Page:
This content was originally published by The Hop Review, a digital magazine that joined the Hop Culture family in March 2020.
This piece was written by Nick Costa.
While the desert may have its water issues, good craft beer is flowing from dozens of breweries–both new and old–across the Grand Canyon State. But due to antiquated state laws, very little ever leaves the Southwest or even crosses state lines. Thanks to new legislation in early 2015, brewers are now able to brew a lot more beer, and people are starting to take notice. Just last week, InBev added another brewery to its craft division The High End, with the purchase of one of the states largest breweries, Four Peaks.
On a recent trip to Arizona, we paid a visit to a Tucson brewery that has a notably loyal following. Co-founder Mike Mallozzi sat down with us, and gave us insight on his role as brewmaster of Borderlands Brewing Company. Opening in 2011, the brewery is a comparative elder statesmen when it comes to craft beer in the state. We discussed the Southwest’s booming craft scene, local (and unique building) history, his time spent living in Chicago, and the challenges of brewing in a desert.
So, Mike – we heard you spent some time in Chicago before owning a brewery in Tucson…
Yea, it was pretty random. I got my PhD at Loyola University (Chicago). I was at the medical center campus in Maywood, but I lived in Wicker Park for about five years. I graduated in 2009, basically right in the middle of the economic disaster. So I was looking for jobs pretty much all over the West. I wanted to get back west–I’m originally from Colorado. I missed the sun and temperate climate. One of my professors was at the University of Arizona and had a position open, so that’s how I ended up moving to Tucson.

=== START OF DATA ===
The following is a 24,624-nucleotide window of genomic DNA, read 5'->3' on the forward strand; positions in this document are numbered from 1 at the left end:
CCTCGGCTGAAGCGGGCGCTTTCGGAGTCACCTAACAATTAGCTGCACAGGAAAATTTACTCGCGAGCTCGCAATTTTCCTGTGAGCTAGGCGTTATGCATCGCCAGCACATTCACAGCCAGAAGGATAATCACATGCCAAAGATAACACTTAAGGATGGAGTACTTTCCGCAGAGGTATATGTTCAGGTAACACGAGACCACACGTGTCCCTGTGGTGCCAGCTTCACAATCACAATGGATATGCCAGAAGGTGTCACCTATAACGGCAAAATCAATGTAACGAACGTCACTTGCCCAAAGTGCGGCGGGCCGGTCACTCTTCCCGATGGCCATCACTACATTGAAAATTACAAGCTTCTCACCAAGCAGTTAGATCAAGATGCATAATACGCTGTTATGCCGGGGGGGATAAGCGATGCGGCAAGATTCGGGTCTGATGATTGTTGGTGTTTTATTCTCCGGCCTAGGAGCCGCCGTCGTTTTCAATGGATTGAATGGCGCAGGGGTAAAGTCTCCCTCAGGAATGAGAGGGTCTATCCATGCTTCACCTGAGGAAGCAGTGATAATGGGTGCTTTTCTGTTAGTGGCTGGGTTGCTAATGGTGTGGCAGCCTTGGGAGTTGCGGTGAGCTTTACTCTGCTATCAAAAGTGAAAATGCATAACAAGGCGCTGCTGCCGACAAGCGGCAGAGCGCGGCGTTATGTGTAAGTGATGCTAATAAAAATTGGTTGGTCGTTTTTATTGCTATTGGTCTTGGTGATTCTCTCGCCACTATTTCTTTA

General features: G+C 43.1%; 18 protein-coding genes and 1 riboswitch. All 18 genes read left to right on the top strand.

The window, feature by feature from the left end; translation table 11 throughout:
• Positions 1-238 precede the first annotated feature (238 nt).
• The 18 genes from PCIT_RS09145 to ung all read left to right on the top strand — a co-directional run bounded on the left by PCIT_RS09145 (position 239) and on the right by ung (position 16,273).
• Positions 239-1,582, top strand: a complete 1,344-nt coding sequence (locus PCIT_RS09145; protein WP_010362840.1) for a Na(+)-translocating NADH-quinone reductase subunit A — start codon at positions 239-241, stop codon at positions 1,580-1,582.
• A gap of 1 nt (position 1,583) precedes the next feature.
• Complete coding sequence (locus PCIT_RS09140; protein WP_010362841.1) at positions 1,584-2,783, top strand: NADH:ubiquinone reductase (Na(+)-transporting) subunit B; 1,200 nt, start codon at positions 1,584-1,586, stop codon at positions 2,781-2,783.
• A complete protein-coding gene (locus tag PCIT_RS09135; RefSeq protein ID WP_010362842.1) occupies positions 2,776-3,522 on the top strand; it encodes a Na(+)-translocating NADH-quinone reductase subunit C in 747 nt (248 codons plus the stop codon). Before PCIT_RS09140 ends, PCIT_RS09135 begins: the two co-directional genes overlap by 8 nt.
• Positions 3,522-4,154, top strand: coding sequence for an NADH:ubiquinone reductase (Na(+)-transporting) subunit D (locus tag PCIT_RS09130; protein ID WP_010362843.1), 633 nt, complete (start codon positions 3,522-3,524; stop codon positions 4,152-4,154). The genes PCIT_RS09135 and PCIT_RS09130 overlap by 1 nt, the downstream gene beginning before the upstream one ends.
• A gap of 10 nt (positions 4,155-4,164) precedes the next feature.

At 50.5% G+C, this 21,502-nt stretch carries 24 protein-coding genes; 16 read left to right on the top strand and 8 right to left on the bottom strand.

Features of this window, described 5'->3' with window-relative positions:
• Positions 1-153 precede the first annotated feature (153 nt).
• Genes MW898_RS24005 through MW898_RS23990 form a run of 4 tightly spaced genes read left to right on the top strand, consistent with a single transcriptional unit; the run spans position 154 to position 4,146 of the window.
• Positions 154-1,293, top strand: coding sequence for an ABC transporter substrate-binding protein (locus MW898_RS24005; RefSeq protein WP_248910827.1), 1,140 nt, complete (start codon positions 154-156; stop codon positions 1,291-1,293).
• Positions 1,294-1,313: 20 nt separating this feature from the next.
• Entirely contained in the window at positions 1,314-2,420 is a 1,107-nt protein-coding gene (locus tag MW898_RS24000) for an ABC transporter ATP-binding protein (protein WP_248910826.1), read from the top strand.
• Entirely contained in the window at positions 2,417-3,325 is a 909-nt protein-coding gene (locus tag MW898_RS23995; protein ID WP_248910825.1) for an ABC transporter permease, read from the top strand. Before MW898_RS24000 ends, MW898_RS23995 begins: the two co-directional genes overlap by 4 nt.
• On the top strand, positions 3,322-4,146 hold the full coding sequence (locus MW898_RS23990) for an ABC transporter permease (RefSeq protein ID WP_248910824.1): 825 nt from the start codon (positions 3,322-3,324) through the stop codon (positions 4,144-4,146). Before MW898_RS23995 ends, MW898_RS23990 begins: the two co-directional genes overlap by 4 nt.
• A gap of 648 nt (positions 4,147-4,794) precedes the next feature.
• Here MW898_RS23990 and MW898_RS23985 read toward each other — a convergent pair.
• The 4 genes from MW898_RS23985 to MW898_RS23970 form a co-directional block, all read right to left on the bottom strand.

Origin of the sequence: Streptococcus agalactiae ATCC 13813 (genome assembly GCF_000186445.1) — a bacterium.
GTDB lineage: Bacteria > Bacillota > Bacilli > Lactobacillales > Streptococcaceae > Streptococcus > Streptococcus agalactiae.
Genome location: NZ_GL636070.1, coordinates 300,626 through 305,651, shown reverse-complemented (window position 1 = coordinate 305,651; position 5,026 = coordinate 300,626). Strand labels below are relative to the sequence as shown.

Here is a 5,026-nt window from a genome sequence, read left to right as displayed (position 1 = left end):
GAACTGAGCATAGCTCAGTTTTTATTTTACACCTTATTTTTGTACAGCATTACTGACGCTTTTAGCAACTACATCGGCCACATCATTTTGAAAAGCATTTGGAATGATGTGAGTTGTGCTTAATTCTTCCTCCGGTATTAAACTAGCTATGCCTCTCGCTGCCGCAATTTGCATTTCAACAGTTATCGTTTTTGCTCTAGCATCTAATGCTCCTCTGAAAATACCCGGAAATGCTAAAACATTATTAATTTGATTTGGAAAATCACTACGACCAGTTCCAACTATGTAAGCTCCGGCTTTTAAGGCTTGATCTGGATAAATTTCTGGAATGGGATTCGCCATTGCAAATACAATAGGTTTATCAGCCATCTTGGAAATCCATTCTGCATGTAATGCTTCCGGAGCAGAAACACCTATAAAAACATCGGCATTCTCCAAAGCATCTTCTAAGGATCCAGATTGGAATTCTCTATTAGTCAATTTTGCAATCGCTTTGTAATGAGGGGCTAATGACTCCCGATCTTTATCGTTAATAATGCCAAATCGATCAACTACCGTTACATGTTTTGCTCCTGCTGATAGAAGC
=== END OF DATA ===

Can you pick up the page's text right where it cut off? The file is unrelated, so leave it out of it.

As for beer, I ended up getting into it before I moved to Chicago when I went to undergrad at Colorado State. We would always get a pony keg of Fat Tire or something like that before switching to the more economical beers. So that was my first introduction to craft beer, which of course, I fell in love with.
College is a good time to experiment with beer of course–the good and the bad.
Exactly. As a junior and senior, I worked at the Budweiser plant in the quality assurance lab. They used to hire science majors for that. Unfortunately assuring the quality of Bud Light was not very satisfying. That’s what kind of spurred me to go to grad school—looking for different opportunities in the sciences. I mean it paid pretty well, and we got free cases of beer each month, which is great when you’re in college.
So from college in Colorado, you find yourself in Arizona…
When I moved to Tucson, I didn’t really know anyone. One of my sister’s high school friends happened to be getting her masters degree here. She’d just finished with the Peace Corps and was at U of A. So she knew a bunch of people from the Peace Corps and that is where I met my business partner–I met him playing kickball. Then we started homebrewing together…
That’s usually how all great partnerships start, over kickball.